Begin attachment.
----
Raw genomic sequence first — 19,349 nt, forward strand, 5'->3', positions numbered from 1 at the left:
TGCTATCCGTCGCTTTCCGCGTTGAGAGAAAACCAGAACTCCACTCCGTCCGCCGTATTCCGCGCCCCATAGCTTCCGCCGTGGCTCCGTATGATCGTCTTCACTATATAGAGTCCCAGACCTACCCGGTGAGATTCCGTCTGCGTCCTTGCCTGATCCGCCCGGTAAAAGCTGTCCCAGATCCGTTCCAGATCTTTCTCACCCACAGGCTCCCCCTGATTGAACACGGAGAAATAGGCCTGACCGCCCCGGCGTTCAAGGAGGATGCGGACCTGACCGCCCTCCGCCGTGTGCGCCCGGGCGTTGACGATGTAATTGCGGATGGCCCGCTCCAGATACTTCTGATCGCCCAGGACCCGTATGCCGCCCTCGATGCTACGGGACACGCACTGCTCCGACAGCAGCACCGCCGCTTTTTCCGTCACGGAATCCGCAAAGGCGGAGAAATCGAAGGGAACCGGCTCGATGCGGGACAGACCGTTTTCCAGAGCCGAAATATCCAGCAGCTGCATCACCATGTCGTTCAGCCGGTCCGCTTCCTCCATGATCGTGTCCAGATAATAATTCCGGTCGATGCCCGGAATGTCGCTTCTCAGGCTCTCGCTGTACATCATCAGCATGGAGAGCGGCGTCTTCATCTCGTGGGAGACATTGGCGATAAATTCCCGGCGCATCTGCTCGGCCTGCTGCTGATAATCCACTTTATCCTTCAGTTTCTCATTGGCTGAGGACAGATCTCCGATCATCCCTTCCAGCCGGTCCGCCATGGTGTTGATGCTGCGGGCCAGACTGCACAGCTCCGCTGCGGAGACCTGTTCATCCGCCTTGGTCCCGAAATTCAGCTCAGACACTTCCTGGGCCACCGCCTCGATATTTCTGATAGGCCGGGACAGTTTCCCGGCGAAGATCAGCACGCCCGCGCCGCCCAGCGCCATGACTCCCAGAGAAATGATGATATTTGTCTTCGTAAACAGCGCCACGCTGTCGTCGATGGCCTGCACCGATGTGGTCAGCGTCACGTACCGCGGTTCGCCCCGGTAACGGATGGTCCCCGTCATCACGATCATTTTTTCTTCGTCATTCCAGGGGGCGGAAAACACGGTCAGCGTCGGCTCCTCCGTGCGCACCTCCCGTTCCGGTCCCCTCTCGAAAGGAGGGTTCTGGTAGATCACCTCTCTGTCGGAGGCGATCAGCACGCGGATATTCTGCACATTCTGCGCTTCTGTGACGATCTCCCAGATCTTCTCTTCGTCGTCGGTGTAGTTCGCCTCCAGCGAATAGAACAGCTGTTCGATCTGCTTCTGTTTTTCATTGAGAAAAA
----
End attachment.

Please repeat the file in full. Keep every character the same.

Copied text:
Raw genomic sequence first — 19,349 nt, forward strand, 5'->3', positions numbered from 1 at the left:
TGCTATCCGTCGCTTTCCGCGTTGAGAGAAAACCAGAACTCCACTCCGTCCGCCGTATTCCGCGCCCCATAGCTTCCGCCGTGGCTCCGTATGATCGTCTTCACTATATAGAGTCCCAGACCTACCCGGTGAGATTCCGTCTGCGTCCTTGCCTGATCCGCCCGGTAAAAGCTGTCCCAGATCCGTTCCAGATCTTTCTCACCCACAGGCTCCCCCTGATTGAACACGGAGAAATAGGCCTGACCGCCCCGGCGTTCAAGGAGGATGCGGACCTGACCGCCCTCCGCCGTGTGCGCCCGGGCGTTGACGATGTAATTGCGGATGGCCCGCTCCAGATACTTCTGATCGCCCAGGACCCGTATGCCGCCCTCGATGCTACGGGACACGCACTGCTCCGACAGCAGCACCGCCGCTTTTTCCGTCACGGAATCCGCAAAGGCGGAGAAATCGAAGGGAACCGGCTCGATGCGGGACAGACCGTTTTCCAGAGCCGAAATATCCAGCAGCTGCATCACCATGTCGTTCAGCCGGTCCGCTTCCTCCATGATCGTGTCCAGATAATAATTCCGGTCGATGCCCGGAATGTCGCTTCTCAGGCTCTCGCTGTACATCATCAGCATGGAGAGCGGCGTCTTCATCTCGTGGGAGACATTGGCGATAAATTCCCGGCGCATCTGCTCGGCCTGCTGCTGATAATCCACTTTATCCTTCAGTTTCTCATTGGCTGAGGACAGATCTCCGATCATCCCTTCCAGCCGGTCCGCCATGGTGTTGATGCTGCGGGCCAGACTGCACAGCTCCGCTGCGGAGACCTGTTCATCCGCCTTGGTCCCGAAATTCAGCTCAGACACTTCCTGGGCCACCGCCTCGATATTTCTGATAGGCCGGGACAGTTTCCCGGCGAAGATCAGCACGCCCGCGCCGCCCAGCGCCATGACTCCCAGAGAAATGATGATATTTGTCTTCGTAAACAGCGCCACGCTGTCGTCGATGGCCTGCACCGATGTGGTCAGCGTCACGTACCGCGGTTCGCCCCGGTAACGGATGGTCCCCGTCATCACGATCATTTTTTCTTCGTCATTCCAGGGGGCGGAAAACACGGTCAGCGTCGGCTCCTCCGTGCGCACCTCCCGTTCCGGTCCCCTCTCGAAAGGAGGGTTCTGGTAGATCACCTCTCTGTCGGAGGCGATCAGCACGCGGATATTCTGCACATTCTGCGCTTCTGTGACGATCTCCCAGATCTTCTCTTCGTCGTCGGTGTAGTTCGCCTCCAGCGAATAGAACAGCTGTTCGATCTGCTTCTGTTTTTCATTGAGAAAAA